Last month, a trip from Virginia to North Carolina to visit an aunt in intensive care did not go at all as planned, though it was something as an African-American male I was forced to rehearse.
I witnessed an officer from the Roxboro Police Department attempting to respond to what I perceived to be an emergency, exiting a parking lot to travel northbound on 15-501. I was driving below the posted speed limit of 45 mph. I made a valiant effort to stop but could not do so without potentially causing an accident.
Moments later I noticed another officer was trailing directly behind me. I switched lanes because that is proper protocol, allowing emergency vehicles to safely pass. I was a law-abiding citizen, so surely I was not being pulled over. Seconds later, I realized I was being pursued.
What unfolded in the next minutes was honestly not my worst or first traumatic experience with law enforcement. A few years ago, an officer pulled a gun on me during a routine traffic stop after I allegedly drove through a yellow light. Yes, you read that correctly, a yellow light.
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Now here I was in Roxboro, experiencing palpitations, clammy hands and weakness. I feared that I would become the next hashtag. I was very deliberate and warned the officer of my every movement. I was informed by the officer I was pulled over “to check” and that I should “pay more attention next time.”
My questions to the chief about the encounter have yet to be answered.
I once heard an old saying: “The only thing necessary for the triumph of evil is for good men and women to do nothing.”
Tired of tweeting
Are you tired of doing nothing? Are you tired of holding up signs and T-shirts demanding justice for Trayvon Martin, Eric Garner, Michael Brown, Tamir Rice, Freddy Gray, Sandra Bland, Alton Sterling or Philando Castile? Are you tired of tweeting, praying for America, or Baltimore, or Chicago? Are you tired of evil triumphing? Are you tired of things not changing? Are you tired of changing while things remain the same?
It has been documented that contemporary American police departments are derivatives of slave patrols and night watches. Even though Sir Robert Peel’s police reform tactics of more than 100 years ago encouraged community relations and proactive patrolling, American police departments have always been reactionary. The “first” American police departments were created to ensure that slave revolts like the ones that transpired in Southampton, Virginia, and Harpers Ferry, West Virginia, were anomalies. They also wanted to keep boundaries between the settlers, Native Americans and immigrants arriving at Ellis Island. They did not want the “Wild Wild West” to become the norm in the United States.
With the turn of the century, the role of law enforcement officers evolved as the disparities in America became more ubiquitous. After the New Deal introduced Aid to Dependent Children (welfare) in 1935, police officers were used in welfare raids to guarantee compliance of the Social Security Act. Welfare benefits were limited to children of unemployed mothers; men were not allowed to live with women receiving benefits. During these raids, if one article of male clothing was found in the home, the police and social workers concluded that a man lived in the residence. One article was just cause to eliminate welfare benefits to that unemployed mother.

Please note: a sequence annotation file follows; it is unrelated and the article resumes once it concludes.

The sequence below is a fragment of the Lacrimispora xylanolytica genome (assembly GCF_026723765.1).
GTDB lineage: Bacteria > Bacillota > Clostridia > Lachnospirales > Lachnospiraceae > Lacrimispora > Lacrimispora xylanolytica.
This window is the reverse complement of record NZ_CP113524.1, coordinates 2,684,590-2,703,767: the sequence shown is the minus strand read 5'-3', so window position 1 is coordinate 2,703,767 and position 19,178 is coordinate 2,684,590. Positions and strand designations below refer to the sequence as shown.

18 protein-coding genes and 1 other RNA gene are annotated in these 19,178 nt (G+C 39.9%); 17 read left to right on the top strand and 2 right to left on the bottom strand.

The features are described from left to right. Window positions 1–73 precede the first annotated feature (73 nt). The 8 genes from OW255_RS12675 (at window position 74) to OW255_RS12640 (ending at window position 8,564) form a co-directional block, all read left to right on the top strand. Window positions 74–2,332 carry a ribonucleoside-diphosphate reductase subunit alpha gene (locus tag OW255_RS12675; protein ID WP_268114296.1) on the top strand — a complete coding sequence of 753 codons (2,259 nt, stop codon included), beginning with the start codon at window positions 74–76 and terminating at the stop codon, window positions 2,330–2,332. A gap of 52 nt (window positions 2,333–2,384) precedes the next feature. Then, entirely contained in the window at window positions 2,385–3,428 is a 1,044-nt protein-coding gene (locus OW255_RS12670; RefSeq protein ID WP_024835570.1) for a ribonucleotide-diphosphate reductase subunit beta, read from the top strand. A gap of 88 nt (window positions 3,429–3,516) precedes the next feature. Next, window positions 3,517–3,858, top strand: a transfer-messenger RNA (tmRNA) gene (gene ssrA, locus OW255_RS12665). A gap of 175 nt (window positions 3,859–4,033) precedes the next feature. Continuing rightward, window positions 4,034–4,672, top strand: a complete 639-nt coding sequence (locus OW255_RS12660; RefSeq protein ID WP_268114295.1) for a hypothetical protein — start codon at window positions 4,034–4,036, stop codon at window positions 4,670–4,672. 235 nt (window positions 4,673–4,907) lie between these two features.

Much like the previous two centuries, 21st century policing has been synonymous with disparate enforcement against disenfranchised and marginalized populations. The end result has often led to the death of citizens.
I have a great appreciation for the role that police officers could and should play in American society. However, I have disdain for the culture that exists and is perpetuated by many of these departments around the country. I do not believe that law enforcement officers wake up and decide to shoot minorities or individuals in crisis in this country, but I do believe that their implicit biases contribute to their doing so.
Implicit biases can be developed from past experiences, stereotypes and generalizations. Law enforcement officers are genuinely fearful of people who look like me. That is why simple interactions often escalate. The culture of policing in America must change before we can truly move forward as a nation.
Protesting, voting, posing solutions, tweeting and debating are all needed, though these things alone cannot bring forth sound change. Citizens being killed extra-judicially by police in America has become the new normal – and that is not OK.
My fear in regards to police officers is based on an evidence-based approach. I have always heard fear defined as ‘false-evidence-appearing-real.’ Let us do something to change the culture of policing. Push your local departments to participate in implicit bias training, role reversals and cultural awareness events.
I recommended these same things to the Roxboro Police Department, but they seemed resistant. My parents helped me overcome claustrophobia, cynophobia and mysophobia. I am ready to address my policophobia. What will you do about it?
Taikein Cooper, a graduate of UNC-Chapel Hill, lives in Farmville, Va. He is a community servant, educational speaker, entrepreneur and the co-host of the podcast, Ain’t No Free Lunch.